He then provides a bit of the historical background for the last statement. There's nothing new about how FEMA handled this, and the other cases he mentions show that it has nothing to do with race. Those who act as if it does need to figure out how to channel their energies into something a little more productive. I'm suspicious when anyone claims that a public personage is lying, but I'm beginning to wonder if these people really believe what they're saying.


Only slightly related: it is ironic that the "neocons" -- former Democrats and liberals -- became Republicans, bringing with them support for civil rights and color-blind politics.

Color-blind politics has been a key element of the Republican Party at least since Reagan, though it's much older than that. Republicans were pro-civil rights before Democrats were, way back in Lincoln's day but even in the early stages of the Civil Rights Acts in the mid-60s. More Republicans voted for those than Democrats. The migration of Southern Democrats to the Republican Party in those days brought some segregationists, leaving the civil rights branch of the Dems to take over, and classic integrationist colorblind Republicans were at odds with their newly found party members who helped them win the presidency for Nixon. Classic Republicanism of the non-SouthernDem variety never supported segregation and fully supported civil rights, but they didn't have as much of a voice in the party during the 60s and 70s. It was with Reagan that the classic wing of the party clearly had taken over again, and color-blind rhetoric become common again (over states' rights rhetoric, which was more common in Nixon's time). I don't think the neocons had a lot to do with this, since they came a bit later.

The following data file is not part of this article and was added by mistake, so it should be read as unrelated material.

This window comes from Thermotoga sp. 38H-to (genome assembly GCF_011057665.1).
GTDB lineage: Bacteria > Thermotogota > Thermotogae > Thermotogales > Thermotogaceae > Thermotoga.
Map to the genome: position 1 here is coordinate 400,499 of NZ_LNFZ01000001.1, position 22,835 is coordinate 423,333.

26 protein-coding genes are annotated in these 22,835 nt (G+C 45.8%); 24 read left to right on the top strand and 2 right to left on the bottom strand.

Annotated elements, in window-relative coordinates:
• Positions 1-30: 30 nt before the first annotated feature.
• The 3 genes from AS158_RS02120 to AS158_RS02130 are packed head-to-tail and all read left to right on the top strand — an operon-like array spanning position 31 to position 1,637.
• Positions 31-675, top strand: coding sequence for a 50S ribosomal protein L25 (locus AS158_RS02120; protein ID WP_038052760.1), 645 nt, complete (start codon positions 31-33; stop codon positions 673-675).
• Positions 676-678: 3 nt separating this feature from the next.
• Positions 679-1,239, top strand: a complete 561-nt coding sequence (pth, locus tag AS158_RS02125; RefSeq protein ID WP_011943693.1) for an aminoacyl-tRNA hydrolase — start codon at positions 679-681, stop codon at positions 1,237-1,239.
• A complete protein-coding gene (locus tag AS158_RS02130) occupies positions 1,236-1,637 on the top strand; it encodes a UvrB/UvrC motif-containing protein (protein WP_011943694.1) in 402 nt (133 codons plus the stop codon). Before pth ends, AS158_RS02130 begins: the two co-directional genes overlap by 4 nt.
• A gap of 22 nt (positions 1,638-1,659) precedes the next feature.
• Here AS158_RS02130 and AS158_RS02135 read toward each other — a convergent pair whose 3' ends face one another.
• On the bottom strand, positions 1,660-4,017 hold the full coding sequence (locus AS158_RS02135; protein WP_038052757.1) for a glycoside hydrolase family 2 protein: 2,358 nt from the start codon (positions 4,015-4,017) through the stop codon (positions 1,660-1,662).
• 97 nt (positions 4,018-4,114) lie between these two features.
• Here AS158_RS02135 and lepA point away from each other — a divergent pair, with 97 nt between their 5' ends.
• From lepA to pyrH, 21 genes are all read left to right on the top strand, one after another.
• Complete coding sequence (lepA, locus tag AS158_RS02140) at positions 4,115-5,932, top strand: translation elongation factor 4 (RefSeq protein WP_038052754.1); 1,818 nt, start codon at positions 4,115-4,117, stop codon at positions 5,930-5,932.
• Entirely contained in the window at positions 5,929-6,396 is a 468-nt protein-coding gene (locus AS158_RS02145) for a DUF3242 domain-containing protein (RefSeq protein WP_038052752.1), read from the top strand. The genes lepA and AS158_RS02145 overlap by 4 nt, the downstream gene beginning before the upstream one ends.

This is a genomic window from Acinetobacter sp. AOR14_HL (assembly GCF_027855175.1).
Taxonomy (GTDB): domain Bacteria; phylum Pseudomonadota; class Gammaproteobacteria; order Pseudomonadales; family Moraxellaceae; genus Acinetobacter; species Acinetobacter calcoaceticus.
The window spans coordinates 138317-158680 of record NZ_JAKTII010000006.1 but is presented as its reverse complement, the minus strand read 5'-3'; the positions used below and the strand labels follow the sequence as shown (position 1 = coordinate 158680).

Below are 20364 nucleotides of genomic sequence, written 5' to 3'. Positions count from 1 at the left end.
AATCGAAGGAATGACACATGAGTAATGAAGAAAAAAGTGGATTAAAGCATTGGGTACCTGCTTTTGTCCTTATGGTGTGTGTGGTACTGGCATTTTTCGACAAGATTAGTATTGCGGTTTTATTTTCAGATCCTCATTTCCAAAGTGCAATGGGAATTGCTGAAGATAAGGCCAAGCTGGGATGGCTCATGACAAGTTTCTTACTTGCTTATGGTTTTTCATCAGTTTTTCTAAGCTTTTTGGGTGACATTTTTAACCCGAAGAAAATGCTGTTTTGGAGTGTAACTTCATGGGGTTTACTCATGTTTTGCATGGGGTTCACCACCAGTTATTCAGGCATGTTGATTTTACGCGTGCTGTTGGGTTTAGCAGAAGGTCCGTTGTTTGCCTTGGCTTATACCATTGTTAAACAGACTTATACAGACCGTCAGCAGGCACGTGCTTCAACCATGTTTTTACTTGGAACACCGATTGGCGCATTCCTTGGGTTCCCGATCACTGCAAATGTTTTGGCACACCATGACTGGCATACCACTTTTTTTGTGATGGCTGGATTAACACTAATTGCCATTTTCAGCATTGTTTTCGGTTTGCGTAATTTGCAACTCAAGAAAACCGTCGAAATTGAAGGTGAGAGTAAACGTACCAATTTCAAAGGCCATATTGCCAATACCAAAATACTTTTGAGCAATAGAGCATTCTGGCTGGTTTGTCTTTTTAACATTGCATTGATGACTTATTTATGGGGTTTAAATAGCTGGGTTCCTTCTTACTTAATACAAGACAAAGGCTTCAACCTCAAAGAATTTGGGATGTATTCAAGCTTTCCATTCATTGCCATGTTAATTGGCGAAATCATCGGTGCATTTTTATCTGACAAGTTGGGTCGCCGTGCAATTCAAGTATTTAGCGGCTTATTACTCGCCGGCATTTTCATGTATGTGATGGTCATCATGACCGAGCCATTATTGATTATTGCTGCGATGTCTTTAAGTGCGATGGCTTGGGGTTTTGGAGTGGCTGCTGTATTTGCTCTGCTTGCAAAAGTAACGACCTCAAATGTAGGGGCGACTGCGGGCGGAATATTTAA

It's only with the current administration, which happens to be more neocon-influenced, but mostly on foreign policy, that you've actually had some moderating of the harsh color-blindness (pretending race matters for nothing) toward acceptance of differences between racial and ethnic groups as valuable, something the absolute color-blind integrationist view and the segregationist view both denied. It's not as far as the current Dem view, which is that racial preferences should continue even if it's a drastic lowering of standards and no matter what effect it has on those it's supposed to be helping, but it doesn't pretend that race never has any effect on anything at all, the way the colorblind view has to pretend (or it wouldn't be colorblind). I don't think Bush and his people go far enough with it, but they've taken a step in the right direction, and no other recent administration has gotten as close to the view that I think is correct.

Some may carry around two (or a hundred) books on the different ways that they want to treat people, but I will not.

Race only matters because some want it to matter. I've played that game but can no longer stand the smell.

Race only matters because some want it to matter.

That's exactly right, but not in the way you mean. Race does only matter because some want it to matter. If no one wanted it to matter, it wouldn't matter. The problem is that the people who want it to matter aren't the ones who will stop wanting it to matter. Because they do want it to matter, those of us who wouldn't otherwise want it to matter have to acknowledge that it affects social relationships. Anyone who denies it is simply ignoring reality, even if it's a merely social reality that shouldn't have to be the way it is. Recognizing that it has effects that we need to pay attention to does not amount to endorsing those who want it to matter. I don't want it to matter, but I don't see why we should pretend that it doesn't matter just because we don't want it to.